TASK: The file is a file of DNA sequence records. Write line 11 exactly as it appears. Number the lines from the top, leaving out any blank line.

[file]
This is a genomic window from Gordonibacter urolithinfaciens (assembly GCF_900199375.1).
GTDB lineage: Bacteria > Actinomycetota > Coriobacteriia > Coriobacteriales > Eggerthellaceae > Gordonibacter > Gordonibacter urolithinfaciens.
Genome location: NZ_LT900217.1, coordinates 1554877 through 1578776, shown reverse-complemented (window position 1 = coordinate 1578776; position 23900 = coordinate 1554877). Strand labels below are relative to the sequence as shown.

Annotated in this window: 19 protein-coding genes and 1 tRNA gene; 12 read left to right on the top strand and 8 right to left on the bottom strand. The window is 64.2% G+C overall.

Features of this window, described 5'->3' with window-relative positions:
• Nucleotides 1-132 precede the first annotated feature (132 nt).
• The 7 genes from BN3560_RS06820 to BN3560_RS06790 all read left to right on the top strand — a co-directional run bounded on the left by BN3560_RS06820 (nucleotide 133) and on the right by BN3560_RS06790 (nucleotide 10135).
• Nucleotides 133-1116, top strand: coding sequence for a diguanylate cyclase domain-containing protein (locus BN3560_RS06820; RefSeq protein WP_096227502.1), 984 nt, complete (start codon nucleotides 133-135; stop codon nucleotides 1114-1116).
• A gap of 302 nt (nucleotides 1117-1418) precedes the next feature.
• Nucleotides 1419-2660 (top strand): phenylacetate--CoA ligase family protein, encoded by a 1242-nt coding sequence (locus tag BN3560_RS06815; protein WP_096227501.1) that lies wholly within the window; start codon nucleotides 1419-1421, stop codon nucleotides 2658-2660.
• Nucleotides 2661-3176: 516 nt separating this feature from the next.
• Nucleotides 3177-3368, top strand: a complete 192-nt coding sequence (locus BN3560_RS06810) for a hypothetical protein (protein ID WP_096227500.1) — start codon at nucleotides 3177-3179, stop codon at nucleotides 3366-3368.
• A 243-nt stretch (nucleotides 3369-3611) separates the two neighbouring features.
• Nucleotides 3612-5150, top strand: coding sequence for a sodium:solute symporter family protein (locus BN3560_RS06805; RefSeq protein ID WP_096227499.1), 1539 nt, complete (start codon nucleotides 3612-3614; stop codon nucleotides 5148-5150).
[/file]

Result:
• Nucleotides 2661-3176: 516 nt separating this feature from the next.